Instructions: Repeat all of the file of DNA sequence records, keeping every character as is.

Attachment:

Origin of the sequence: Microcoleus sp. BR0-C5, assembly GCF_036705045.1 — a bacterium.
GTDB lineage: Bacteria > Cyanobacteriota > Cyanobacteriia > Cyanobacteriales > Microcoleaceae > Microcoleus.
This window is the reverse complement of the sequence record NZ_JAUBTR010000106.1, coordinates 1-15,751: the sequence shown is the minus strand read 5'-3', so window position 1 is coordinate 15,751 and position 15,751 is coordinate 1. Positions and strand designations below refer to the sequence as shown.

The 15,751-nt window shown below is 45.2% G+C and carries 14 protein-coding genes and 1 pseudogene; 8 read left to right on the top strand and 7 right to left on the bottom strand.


Origin of the sequence: Microcoleus sp. BR0-C5, assembly GCF_036705045.1 — a bacterium.
GTDB lineage: Bacteria > Cyanobacteriota > Cyanobacteriia > Cyanobacteriales > Microcoleaceae > Microcoleus.
This window is the reverse complement of the sequence record NZ_JAUBTR010000106.1, coordinates 1-15,751: the sequence shown is the minus strand read 5'-3', so window position 1 is coordinate 15,751 and position 15,751 is coordinate 1. Positions and strand designations below refer to the sequence as shown.

The 15,751-nt window shown below is 45.2% G+C and carries 14 protein-coding genes and 1 pseudogene; 8 read left to right on the top strand and 7 right to left on the bottom strand.